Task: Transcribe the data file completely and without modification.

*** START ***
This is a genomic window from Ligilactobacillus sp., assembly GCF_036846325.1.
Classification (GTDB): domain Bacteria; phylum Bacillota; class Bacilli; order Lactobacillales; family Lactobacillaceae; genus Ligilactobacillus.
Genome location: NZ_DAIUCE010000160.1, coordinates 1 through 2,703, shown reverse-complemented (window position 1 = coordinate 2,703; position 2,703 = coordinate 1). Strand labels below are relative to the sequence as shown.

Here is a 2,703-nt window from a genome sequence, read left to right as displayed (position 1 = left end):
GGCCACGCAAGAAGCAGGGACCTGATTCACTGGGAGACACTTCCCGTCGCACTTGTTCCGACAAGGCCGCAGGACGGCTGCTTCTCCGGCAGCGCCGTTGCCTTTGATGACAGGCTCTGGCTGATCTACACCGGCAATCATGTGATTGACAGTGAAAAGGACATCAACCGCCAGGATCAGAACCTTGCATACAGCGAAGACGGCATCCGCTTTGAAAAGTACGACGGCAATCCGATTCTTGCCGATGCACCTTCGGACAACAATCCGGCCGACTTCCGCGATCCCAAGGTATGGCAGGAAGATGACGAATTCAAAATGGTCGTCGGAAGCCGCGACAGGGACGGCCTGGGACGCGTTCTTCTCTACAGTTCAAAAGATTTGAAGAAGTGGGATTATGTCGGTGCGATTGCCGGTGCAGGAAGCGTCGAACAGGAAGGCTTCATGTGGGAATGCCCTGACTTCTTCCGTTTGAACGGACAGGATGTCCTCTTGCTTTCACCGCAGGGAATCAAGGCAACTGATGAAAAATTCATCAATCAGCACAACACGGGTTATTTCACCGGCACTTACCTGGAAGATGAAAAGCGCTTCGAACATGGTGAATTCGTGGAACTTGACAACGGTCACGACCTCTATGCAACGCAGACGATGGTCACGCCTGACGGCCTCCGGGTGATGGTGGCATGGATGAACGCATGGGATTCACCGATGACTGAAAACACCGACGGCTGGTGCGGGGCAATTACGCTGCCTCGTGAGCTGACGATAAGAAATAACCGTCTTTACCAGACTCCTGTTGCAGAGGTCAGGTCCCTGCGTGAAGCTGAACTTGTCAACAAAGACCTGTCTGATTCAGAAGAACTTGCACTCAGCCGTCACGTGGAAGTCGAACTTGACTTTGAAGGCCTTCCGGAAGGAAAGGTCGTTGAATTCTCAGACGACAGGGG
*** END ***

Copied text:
This is a genomic window from Ligilactobacillus sp., assembly GCF_036846325.1.
Classification (GTDB): domain Bacteria; phylum Bacillota; class Bacilli; order Lactobacillales; family Lactobacillaceae; genus Ligilactobacillus.
Genome location: NZ_DAIUCE010000160.1, coordinates 1 through 2,703, shown reverse-complemented (window position 1 = coordinate 2,703; position 2,703 = coordinate 1). Strand labels below are relative to the sequence as shown.

Here is a 2,703-nt window from a genome sequence, read left to right as displayed (position 1 = left end):
GGCCACGCAAGAAGCAGGGACCTGATTCACTGGGAGACACTTCCCGTCGCACTTGTTCCGACAAGGCCGCAGGACGGCTGCTTCTCCGGCAGCGCCGTTGCCTTTGATGACAGGCTCTGGCTGATCTACACCGGCAATCATGTGATTGACAGTGAAAAGGACATCAACCGCCAGGATCAGAACCTTGCATACAGCGAAGACGGCATCCGCTTTGAAAAGTACGACGGCAATCCGATTCTTGCCGATGCACCTTCGGACAACAATCCGGCCGACTTCCGCGATCCCAAGGTATGGCAGGAAGATGACGAATTCAAAATGGTCGTCGGAAGCCGCGACAGGGACGGCCTGGGACGCGTTCTTCTCTACAGTTCAAAAGATTTGAAGAAGTGGGATTATGTCGGTGCGATTGCCGGTGCAGGAAGCGTCGAACAGGAAGGCTTCATGTGGGAATGCCCTGACTTCTTCCGTTTGAACGGACAGGATGTCCTCTTGCTTTCACCGCAGGGAATCAAGGCAACTGATGAAAAATTCATCAATCAGCACAACACGGGTTATTTCACCGGCACTTACCTGGAAGATGAAAAGCGCTTCGAACATGGTGAATTCGTGGAACTTGACAACGGTCACGACCTCTATGCAACGCAGACGATGGTCACGCCTGACGGCCTCCGGGTGATGGTGGCATGGATGAACGCATGGGATTCACCGATGACTGAAAACACCGACGGCTGGTGCGGGGCAATTACGCTGCCTCGTGAGCTGACGATAAGAAATAACCGTCTTTACCAGACTCCTGTTGCAGAGGTCAGGTCCCTGCGTGAAGCTGAACTTGTCAACAAAGACCTGTCTGATTCAGAAGAACTTGCACTCAGCCGTCACGTGGAAGTCGAACTTGACTTTGAAGGCCTTCCGGAAGGAAAGGTCGTTGAATTCTCAGACGACAGGGG